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max8166
2007-Jul-27, 03:15 PM
In what order do the planets of the solar system have a gravitational effect on the Sun?
I know that Jupiter is the most massive planet but it is a lot further away from the Sun than Mercury which is a lot less massive.

I think you could calculate this by multiplying the mass of the planet by the inverse square of the distance. Is that right?

Tobin Dax
2007-Jul-27, 03:26 PM
Yep. The force due to gravity is proportional to M/R2. When comparing planets like you want, those are all need since everything else cancels out of the ratios.

hhEb09'1
2007-Jul-27, 03:33 PM
Definitely Jupiter, still in first place, then Saturn.

antoniseb
2007-Jul-27, 03:42 PM
I'm not sure what you are asking.
Do you want to know the order that the planets have in terms of tidal (differential gravitation) effect on the Sun, or just simply attractive force felt, or which planet has the biggest impact moving the Sun from the barycenter of the Solar System? These would be three different answers.

hhEb09'1
2007-Jul-27, 03:51 PM
I'm not sure what you are asking.
Do you want to know the order that the planets have in terms of tidal (differential gravitation) effect on the Sun, or just simply attractive force felt, or which planet has the biggest impact moving the Sun from the barycenter of the Solar System? These would be three different answers.The OP makes it clear, to me, that they are asking about the second case ("gravitational effect", "multiplying the mass of the planet by the inverse square of the distance"). The first case would be inverse cube, and the third case just inverse, right?

max8166
2007-Jul-27, 03:55 PM
I'm not sure what you are asking.
Do you want to know the order that the planets have in terms of tidal (differential gravitation) effect on the Sun, or just simply attractive force felt, or which planet has the biggest impact moving the Sun from the barycenter of the Solar System? These would be three different answers.

Actually I would have thought these effects were all similar and proportional (if not why not?)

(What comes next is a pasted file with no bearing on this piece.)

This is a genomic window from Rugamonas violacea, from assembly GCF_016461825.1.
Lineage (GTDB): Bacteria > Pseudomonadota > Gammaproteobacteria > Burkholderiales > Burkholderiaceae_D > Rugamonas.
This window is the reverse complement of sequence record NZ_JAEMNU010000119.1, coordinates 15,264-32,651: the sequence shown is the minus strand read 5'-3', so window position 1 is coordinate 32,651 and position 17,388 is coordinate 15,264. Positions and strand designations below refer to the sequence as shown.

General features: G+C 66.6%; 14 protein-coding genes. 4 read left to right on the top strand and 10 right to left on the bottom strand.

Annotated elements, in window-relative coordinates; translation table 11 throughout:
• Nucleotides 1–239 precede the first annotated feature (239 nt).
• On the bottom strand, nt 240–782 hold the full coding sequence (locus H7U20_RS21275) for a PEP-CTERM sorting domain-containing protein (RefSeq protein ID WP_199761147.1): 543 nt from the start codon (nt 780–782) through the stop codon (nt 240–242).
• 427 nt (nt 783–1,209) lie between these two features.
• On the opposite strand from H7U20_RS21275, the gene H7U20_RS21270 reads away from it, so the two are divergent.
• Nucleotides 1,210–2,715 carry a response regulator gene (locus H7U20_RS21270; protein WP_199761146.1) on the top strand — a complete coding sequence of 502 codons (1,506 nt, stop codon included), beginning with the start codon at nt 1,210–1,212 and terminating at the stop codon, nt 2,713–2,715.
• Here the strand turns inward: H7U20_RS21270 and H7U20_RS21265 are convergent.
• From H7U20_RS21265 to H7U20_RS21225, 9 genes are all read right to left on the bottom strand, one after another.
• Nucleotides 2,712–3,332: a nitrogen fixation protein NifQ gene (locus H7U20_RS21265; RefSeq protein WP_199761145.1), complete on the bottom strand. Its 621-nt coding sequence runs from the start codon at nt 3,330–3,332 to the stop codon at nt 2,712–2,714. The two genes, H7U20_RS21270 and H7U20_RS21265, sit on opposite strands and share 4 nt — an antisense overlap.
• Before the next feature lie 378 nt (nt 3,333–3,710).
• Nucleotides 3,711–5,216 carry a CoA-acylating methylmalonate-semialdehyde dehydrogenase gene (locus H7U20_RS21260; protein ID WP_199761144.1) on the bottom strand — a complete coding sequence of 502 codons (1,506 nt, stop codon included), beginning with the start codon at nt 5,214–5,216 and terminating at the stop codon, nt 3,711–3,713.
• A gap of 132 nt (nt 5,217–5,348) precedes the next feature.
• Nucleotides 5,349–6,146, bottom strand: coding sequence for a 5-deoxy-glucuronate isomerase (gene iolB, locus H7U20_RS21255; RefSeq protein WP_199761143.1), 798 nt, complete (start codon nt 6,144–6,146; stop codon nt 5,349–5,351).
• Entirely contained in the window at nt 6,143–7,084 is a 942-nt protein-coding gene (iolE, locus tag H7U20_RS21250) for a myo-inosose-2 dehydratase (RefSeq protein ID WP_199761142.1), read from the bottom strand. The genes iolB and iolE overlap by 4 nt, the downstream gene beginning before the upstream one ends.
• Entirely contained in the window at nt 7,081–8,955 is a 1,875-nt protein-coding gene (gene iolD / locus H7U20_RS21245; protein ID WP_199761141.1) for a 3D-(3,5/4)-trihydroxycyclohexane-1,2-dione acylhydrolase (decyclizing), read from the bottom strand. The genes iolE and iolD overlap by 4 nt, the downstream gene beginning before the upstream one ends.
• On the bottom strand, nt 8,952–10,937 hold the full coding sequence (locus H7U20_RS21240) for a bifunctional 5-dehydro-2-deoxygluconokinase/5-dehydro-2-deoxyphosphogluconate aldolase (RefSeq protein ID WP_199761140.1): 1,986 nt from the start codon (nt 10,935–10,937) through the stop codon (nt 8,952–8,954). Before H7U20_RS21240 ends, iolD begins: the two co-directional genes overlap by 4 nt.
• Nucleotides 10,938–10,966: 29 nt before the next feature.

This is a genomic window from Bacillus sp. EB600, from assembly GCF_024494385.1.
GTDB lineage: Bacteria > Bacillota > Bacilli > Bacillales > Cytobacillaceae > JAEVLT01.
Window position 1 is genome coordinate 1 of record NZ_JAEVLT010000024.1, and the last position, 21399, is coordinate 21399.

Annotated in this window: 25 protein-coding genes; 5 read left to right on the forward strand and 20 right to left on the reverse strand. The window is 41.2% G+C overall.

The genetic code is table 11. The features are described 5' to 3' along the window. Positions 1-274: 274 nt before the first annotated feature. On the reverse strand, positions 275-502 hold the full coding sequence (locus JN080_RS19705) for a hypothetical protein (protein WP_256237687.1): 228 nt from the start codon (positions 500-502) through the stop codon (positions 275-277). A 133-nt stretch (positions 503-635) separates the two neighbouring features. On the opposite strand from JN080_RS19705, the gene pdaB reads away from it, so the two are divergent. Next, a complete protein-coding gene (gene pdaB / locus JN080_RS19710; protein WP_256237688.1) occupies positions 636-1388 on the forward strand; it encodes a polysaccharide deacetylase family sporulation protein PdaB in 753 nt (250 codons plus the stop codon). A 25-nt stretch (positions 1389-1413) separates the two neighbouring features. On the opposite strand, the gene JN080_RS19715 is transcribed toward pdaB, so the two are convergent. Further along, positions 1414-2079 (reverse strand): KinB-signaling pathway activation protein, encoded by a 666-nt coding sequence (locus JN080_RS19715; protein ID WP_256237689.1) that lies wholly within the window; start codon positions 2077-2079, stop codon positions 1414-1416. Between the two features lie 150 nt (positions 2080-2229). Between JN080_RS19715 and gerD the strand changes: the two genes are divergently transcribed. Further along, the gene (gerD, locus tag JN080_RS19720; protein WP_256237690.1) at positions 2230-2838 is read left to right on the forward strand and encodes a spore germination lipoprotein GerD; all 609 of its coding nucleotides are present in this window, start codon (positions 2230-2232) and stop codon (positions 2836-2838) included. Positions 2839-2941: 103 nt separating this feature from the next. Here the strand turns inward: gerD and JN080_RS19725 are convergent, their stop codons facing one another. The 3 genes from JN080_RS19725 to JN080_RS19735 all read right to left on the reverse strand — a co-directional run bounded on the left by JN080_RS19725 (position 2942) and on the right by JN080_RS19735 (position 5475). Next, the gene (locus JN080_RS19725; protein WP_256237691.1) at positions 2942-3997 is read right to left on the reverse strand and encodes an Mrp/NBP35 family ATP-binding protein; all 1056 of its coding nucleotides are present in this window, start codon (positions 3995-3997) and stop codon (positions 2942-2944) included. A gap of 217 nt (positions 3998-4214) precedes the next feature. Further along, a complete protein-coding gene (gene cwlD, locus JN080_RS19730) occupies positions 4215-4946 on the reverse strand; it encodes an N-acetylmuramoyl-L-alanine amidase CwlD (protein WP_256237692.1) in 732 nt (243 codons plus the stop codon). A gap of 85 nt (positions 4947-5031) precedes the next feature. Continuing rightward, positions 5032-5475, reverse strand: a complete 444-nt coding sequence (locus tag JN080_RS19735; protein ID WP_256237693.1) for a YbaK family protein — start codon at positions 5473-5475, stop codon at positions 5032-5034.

max8166
2007-Jul-27, 04:00 PM
1. Jupiter 318 earth masses 5.2 au = 318/27.04 = 11.76
2. Mercury 0.55 earth mass 0.39au = 0.55/0.152 = 2.56
3. Venus 0.82 earth mass 0.7233au = 0.82/0.523 =1.58
4. Saturn 95.2 earth masses 9.54au = 95.2/91 = 1.046
5. Earth 1 earth mass 1 au = 1/1 = 1
6. Mars 0.11 earth mass 1.52 au = 0.11/2.31 = 0.05
7. Uranus 14.6 earth masses 19.2 au = 14.6/368.64 = 0.04
8. Neptune 17.2 earth masses 30 au = 17.2/900 = 0.02

So does the effect of Saturn roughly equal the effect of the Earth on the Sun? (gravitationally)

Lord Jubjub
2007-Jul-27, 10:29 PM
I thought the tidal effect was the difference between pull of the near side of the target minus the pull of the far side?

antoniseb
2007-Jul-27, 11:15 PM
Actually I would have thought these effects were all similar and proportional (if not why not?)

1. Differential gravitation goes inversely as the cube of the distance

2. Gravitational acceleration (Newtonian model) goes inversely as the square of the distance.

3. Barycenter shift goes as linearly with distance (thus something 1/100 the mass of Jupiter at 500 AU is equal to Jupiter in this effect (but much slower).

hhEb09'1
2007-Jul-28, 02:04 AM
3. Barycenter shift goes as linearly with distance.Oops. Yes, that's what I meant. :)

mugaliens
2007-Jul-30, 02:40 AM
So does the effect of Saturn roughly equal the effect of the Earth on the Sun? (gravitationally)

Yep.